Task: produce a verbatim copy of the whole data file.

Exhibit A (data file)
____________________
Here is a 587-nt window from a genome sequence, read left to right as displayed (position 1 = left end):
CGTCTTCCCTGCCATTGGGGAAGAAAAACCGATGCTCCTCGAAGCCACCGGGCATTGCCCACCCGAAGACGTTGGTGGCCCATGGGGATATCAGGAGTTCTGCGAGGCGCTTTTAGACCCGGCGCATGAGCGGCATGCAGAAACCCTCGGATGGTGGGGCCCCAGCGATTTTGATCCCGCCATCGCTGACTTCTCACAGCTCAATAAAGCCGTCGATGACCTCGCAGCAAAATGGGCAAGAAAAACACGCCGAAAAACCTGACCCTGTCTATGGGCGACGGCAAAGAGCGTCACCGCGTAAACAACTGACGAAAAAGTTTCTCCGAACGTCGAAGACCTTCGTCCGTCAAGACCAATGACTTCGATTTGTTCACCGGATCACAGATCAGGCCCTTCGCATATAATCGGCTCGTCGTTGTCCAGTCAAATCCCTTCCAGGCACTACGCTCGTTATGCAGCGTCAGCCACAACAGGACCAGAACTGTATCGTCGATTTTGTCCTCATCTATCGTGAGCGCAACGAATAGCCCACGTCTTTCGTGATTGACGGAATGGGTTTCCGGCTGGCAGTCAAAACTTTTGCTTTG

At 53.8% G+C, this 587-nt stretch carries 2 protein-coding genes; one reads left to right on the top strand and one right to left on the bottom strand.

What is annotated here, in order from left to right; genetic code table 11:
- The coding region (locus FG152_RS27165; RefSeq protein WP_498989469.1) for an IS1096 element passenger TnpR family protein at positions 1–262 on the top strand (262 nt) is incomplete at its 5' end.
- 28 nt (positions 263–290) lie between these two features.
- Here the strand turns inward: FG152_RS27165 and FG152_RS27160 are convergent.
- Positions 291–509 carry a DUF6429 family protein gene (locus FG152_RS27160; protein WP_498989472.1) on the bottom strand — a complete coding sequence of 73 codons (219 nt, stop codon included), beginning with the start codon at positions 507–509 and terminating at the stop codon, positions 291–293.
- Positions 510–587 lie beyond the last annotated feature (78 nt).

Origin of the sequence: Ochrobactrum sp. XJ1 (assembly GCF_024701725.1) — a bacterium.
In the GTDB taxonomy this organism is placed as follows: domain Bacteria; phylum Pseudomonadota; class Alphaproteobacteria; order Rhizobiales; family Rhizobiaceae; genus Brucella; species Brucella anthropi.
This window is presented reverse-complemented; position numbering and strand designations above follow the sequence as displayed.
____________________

Here is a 587-nt window from a genome sequence, read left to right as displayed (position 1 = left end):
CGTCTTCCCTGCCATTGGGGAAGAAAAACCGATGCTCCTCGAAGCCACCGGGCATTGCCCACCCGAAGACGTTGGTGGCCCATGGGGATATCAGGAGTTCTGCGAGGCGCTTTTAGACCCGGCGCATGAGCGGCATGCAGAAACCCTCGGATGGTGGGGCCCCAGCGATTTTGATCCCGCCATCGCTGACTTCTCACAGCTCAATAAAGCCGTCGATGACCTCGCAGCAAAATGGGCAAGAAAAACACGCCGAAAAACCTGACCCTGTCTATGGGCGACGGCAAAGAGCGTCACCGCGTAAACAACTGACGAAAAAGTTTCTCCGAACGTCGAAGACCTTCGTCCGTCAAGACCAATGACTTCGATTTGTTCACCGGATCACAGATCAGGCCCTTCGCATATAATCGGCTCGTCGTTGTCCAGTCAAATCCCTTCCAGGCACTACGCTCGTTATGCAGCGTCAGCCACAACAGGACCAGAACTGTATCGTCGATTTTGTCCTCATCTATCGTGAGCGCAACGAATAGCCCACGTCTTTCGTGATTGACGGAATGGGTTTCCGGCTGGCAGTCAAAACTTTTGCTTTG

At 53.8% G+C, this 587-nt stretch carries 2 protein-coding genes; one reads left to right on the top strand and one right to left on the bottom strand.

What is annotated here, in order from left to right; genetic code table 11:
- The coding region (locus FG152_RS27165; RefSeq protein WP_498989469.1) for an IS1096 element passenger TnpR family protein at positions 1–262 on the top strand (262 nt) is incomplete at its 5' end.
- 28 nt (positions 263–290) lie between these two features.
- Here the strand turns inward: FG152_RS27165 and FG152_RS27160 are convergent.
- Positions 291–509 carry a DUF6429 family protein gene (locus FG152_RS27160; protein WP_498989472.1) on the bottom strand — a complete coding sequence of 73 codons (219 nt, stop codon included), beginning with the start codon at positions 507–509 and terminating at the stop codon, positions 291–293.
- Positions 510–587 lie beyond the last annotated feature (78 nt).

Origin of the sequence: Ochrobactrum sp. XJ1 (assembly GCF_024701725.1) — a bacterium.
In the GTDB taxonomy this organism is placed as follows: domain Bacteria; phylum Pseudomonadota; class Alphaproteobacteria; order Rhizobiales; family Rhizobiaceae; genus Brucella; species Brucella anthropi.
This window is presented reverse-complemented; position numbering and strand designations above follow the sequence as displayed.